Genitourinary Protocols (bladder, kidney, prostate...)
As of July 8, 2013 - protocols do open and close daily.
Please check with your physician for additional protocols and/or information.
1. CALGB 90601: A Randomized Double-Blinded Phase III Study Comparing Gemcitabine, Cisplatin, & Bevacizumab to Gemcitabine, Cisplatin, & Placebo in Patients with Advanced Transitional Cell Carcinoma
The purpose of this study is to compare the effects, good and/or bad, of the combination of the chemotherapy drugs gemcitabine and cisplatin (chemotherapy) with the combination of gemcitabine, cisplatin, and the experimental drug bevacizumab on you and your transitional cell cancer to find out which is better.
2. S0931: EVEREST: Everolimus for Renal Cancer Ensuing Surgical Therapy, A Phase III Study
The purpose of this study is to see whether treatment with everolimus after surgery for kidney cancer will increase the time without cancer returning. The current standard treatment after surgery is careful monitoring with no immediate treatment. Studies suggest that one way kidney cancer may grow is through chemical signaling through a protein named “mTOR”. Everolimus is a drug that stops signaling through mTOR and may therefore stop the growth of kidney cancer. Everolimus is a drug currently approved for the treatment of patients with advanced or metastatic kidney cancer. It is considered investigational for use after surgery. In this study, you will get either everolimus or placebo (a pill with no medication). You will not get both.
3. S1014: Abiraterone Acetate Treatment for Prostate Cancer Patients with a PSA of More Than Four Following Initial Androgen Deprivation
The purpose of this study is to find out what effects, good and/or bad, abiraterone acetate has on you and your prostate cancer. The effect of the prostate cancer will be measured by a blood test (prostatic specific antigen or PSA).
4. S1107: Parallel (Randomized) Phase II Evaluation of ARQ 197 and ARQ 197 in Combination with Erlotinib in Papillary Renal Cell Carcinoma
The purpose of this study is to find out what effects, good and/or bad, there are to treating papillary kidney cancer with an investigational agent ARQ 197 or a combination of ARQ 197 with erlotinib. Erlotinib is an investigational drug that has been approved by the FDA for the treatment of lung cancer. The combination of these two drugs is also investigational.
Papillary kidney cancer is a rare type of kidney cancer that does not respond well to medications currently approved for kidney cancer treatment. Lab research indicates that the protein/enzyme called MET plays an important role in the growth and spread of papillary kidney cancer. The experimental drug ARQ 197 blocks the function of the MET protein/enzyme and it is hoped that it will shrink or slow down the growth of papillary kidney cancer. Another protein that has been found to play a role in growth of papillary kidney cancer is EGFR. Erlotinib is a medication that blocks EGFR function. Lab studies suggest that the combination of ARQ 197 and erlotinib may slow down the growth of papillary kidney cancer better than ARQ 197 alone.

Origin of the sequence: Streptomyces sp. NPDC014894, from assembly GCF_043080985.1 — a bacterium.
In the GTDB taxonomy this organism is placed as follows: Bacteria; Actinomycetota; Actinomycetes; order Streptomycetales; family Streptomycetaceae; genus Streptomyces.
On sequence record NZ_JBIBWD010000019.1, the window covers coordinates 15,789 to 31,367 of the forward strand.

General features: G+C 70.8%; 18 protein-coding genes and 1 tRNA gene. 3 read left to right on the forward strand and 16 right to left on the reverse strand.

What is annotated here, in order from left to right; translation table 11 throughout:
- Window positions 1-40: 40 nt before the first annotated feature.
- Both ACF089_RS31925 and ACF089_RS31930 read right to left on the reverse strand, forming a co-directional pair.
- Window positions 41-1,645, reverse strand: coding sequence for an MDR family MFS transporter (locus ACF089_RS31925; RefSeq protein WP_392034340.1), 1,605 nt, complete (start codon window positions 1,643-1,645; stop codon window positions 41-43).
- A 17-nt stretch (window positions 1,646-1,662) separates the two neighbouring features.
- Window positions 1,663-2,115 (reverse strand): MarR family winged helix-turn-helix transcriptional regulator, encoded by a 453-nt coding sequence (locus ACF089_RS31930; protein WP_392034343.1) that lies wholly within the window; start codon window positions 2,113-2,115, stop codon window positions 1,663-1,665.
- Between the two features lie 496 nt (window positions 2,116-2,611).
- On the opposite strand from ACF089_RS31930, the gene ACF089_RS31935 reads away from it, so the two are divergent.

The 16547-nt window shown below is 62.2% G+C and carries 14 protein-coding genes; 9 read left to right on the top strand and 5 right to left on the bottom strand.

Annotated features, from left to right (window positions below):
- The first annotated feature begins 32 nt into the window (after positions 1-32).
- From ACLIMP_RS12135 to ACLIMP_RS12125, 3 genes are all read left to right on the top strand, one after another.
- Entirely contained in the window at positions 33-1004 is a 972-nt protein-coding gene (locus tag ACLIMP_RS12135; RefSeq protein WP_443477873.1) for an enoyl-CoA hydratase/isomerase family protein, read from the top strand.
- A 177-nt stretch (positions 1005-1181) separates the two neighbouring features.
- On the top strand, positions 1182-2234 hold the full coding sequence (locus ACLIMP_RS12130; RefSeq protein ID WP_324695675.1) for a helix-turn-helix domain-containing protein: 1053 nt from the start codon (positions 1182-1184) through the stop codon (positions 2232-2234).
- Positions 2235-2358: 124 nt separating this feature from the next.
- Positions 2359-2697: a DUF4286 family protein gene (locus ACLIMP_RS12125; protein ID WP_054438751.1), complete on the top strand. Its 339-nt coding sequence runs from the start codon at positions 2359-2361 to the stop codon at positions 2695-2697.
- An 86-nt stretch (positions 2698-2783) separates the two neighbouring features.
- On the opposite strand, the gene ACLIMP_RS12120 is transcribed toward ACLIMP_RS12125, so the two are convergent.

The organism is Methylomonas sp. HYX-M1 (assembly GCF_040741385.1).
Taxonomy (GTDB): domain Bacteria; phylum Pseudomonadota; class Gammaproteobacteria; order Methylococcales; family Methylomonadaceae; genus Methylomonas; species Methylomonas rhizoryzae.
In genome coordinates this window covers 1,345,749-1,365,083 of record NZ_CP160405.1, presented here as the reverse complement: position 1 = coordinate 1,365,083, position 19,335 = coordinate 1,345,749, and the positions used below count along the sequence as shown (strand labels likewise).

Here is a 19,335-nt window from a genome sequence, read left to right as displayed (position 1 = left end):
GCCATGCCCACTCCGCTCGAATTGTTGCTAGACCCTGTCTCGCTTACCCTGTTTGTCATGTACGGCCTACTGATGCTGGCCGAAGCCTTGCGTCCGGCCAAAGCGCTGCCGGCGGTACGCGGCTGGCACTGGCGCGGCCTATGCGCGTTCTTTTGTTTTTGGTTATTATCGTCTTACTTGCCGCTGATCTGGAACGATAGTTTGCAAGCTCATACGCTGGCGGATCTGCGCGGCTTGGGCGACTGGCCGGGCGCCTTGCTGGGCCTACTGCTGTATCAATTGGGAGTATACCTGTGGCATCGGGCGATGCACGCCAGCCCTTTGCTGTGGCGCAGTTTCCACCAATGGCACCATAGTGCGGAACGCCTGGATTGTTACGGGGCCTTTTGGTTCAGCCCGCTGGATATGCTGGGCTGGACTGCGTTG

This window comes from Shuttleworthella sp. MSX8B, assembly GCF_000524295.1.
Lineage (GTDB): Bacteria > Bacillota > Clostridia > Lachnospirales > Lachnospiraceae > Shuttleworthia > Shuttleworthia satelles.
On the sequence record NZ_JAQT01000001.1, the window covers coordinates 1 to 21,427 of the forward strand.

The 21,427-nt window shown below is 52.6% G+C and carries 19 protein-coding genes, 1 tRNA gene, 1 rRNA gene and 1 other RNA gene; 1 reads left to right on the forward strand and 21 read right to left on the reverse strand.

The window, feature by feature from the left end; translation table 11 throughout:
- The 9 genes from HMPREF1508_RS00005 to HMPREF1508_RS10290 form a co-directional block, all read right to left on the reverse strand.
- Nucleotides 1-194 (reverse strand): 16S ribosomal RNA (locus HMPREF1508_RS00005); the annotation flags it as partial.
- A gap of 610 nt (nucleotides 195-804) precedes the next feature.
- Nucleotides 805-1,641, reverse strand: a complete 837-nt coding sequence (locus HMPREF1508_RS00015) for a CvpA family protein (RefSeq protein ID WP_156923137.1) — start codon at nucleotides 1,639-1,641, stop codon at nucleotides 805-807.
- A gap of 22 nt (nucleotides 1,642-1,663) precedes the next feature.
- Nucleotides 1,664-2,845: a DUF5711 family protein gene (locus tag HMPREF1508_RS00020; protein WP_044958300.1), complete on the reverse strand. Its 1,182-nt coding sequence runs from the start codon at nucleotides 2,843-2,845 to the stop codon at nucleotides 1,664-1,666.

5. S1216: A Phase III Randomized Trial Comparing Androgen Deprivation Therapy + TAK-700 with Androgen Deprivation Therapy + Bicalutamide in Patients with Newly Diagnosed Metastatic Hormone Sensitive Prostate Cancer
The purpose of this study is to find out what effects (good and/or bad) there are to adding the new investigational drug TAK-700 (also called orteronel) to standard hormone therapy which is used to treat prostate cancer as compared to the standard of hormone therapy alone. The combination of TAK-700 and standard hormone therapy is considered experimental.
TAK-700 is a pill that works by reducing the levels of testosterone and other male hormones that help your prostate cancer grow. TAK-700 acts on the adrenal glands and inside the prostate tumors and slows the amount of male hormones being produced. By lowering the amount of male hormones in your body, TAK-700 is expected to control the growth of your prostate cancer
6. E2810: Randomized, Double-Blind Phase III Study of Pazopanib vs. Placebo in Subjects with Metastatic Renal Cell Carcinoma Who Have No Evidence of Disease Following Metastasectomy
The purpose of this study is to determine whether taking an oral drug known as pazopanib (Votrient®) will reduce the risk of the cancer recurring in the future.
Pazopanib is approved by the FDA for patients who have metastatic renal cell carcinoma. However, it has not been tested in patients who have had all visible areas of their cancer removed surgically, and is considered experimental in this situation. We don’t know if pazopanib will be helpful to patients in this scenario. There is currently no standard of care for patients in this situation but careful observation without treatment is considered reasonable.
For more information on these protocols or any other research, please contact your physician or our clinical research coordinator, Jessica Gerlach, CCRP at 845-333-1133.